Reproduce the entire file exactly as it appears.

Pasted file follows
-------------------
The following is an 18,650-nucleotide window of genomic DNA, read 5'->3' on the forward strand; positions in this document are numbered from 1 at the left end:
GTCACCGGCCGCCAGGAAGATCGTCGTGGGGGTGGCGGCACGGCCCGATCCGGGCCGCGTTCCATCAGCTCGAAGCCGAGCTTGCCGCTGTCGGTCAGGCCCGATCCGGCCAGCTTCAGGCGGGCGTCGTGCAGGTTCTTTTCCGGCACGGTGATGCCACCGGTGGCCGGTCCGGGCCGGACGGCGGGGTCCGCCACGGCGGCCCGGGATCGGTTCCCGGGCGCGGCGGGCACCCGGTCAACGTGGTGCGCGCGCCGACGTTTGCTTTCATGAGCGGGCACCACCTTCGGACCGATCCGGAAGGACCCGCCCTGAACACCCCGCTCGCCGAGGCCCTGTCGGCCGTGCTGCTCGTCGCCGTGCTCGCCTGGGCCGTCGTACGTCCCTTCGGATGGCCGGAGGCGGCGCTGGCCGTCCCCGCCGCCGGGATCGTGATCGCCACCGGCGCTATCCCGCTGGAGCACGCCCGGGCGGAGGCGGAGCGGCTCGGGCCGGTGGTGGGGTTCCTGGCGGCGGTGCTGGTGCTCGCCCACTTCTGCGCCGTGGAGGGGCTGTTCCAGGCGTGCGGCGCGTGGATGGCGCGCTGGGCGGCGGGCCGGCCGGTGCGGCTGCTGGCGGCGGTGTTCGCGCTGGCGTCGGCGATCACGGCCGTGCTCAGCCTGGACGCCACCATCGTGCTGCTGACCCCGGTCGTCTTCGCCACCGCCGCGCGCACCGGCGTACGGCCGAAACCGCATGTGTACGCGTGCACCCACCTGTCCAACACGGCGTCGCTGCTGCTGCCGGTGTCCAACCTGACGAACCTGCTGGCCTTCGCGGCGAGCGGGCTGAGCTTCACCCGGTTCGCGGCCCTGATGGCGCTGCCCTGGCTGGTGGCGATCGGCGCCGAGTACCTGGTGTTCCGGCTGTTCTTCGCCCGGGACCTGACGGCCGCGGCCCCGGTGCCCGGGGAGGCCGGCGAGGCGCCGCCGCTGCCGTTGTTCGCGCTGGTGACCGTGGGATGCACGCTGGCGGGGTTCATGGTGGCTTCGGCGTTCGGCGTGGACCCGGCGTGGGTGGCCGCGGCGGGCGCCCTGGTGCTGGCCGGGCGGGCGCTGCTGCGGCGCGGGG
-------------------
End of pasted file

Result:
The following is an 18,650-nucleotide window of genomic DNA, read 5'->3' on the forward strand; positions in this document are numbered from 1 at the left end:
GTCACCGGCCGCCAGGAAGATCGTCGTGGGGGTGGCGGCACGGCCCGATCCGGGCCGCGTTCCATCAGCTCGAAGCCGAGCTTGCCGCTGTCGGTCAGGCCCGATCCGGCCAGCTTCAGGCGGGCGTCGTGCAGGTTCTTTTCCGGCACGGTGATGCCACCGGTGGCCGGTCCGGGCCGGACGGCGGGGTCCGCCACGGCGGCCCGGGATCGGTTCCCGGGCGCGGCGGGCACCCGGTCAACGTGGTGCGCGCGCCGACGTTTGCTTTCATGAGCGGGCACCACCTTCGGACCGATCCGGAAGGACCCGCCCTGAACACCCCGCTCGCCGAGGCCCTGTCGGCCGTGCTGCTCGTCGCCGTGCTCGCCTGGGCCGTCGTACGTCCCTTCGGATGGCCGGAGGCGGCGCTGGCCGTCCCCGCCGCCGGGATCGTGATCGCCACCGGCGCTATCCCGCTGGAGCACGCCCGGGCGGAGGCGGAGCGGCTCGGGCCGGTGGTGGGGTTCCTGGCGGCGGTGCTGGTGCTCGCCCACTTCTGCGCCGTGGAGGGGCTGTTCCAGGCGTGCGGCGCGTGGATGGCGCGCTGGGCGGCGGGCCGGCCGGTGCGGCTGCTGGCGGCGGTGTTCGCGCTGGCGTCGGCGATCACGGCCGTGCTCAGCCTGGACGCCACCATCGTGCTGCTGACCCCGGTCGTCTTCGCCACCGCCGCGCGCACCGGCGTACGGCCGAAACCGCATGTGTACGCGTGCACCCACCTGTCCAACACGGCGTCGCTGCTGCTGCCGGTGTCCAACCTGACGAACCTGCTGGCCTTCGCGGCGAGCGGGCTGAGCTTCACCCGGTTCGCGGCCCTGATGGCGCTGCCCTGGCTGGTGGCGATCGGCGCCGAGTACCTGGTGTTCCGGCTGTTCTTCGCCCGGGACCTGACGGCCGCGGCCCCGGTGCCCGGGGAGGCCGGCGAGGCGCCGCCGCTGCCGTTGTTCGCGCTGGTGACCGTGGGATGCACGCTGGCGGGGTTCATGGTGGCTTCGGCGTTCGGCGTGGACCCGGCGTGGGTGGCCGCGGCGGGCGCCCTGGTGCTGGCCGGGCGGGCGCTGCTGCGGCGCGGGG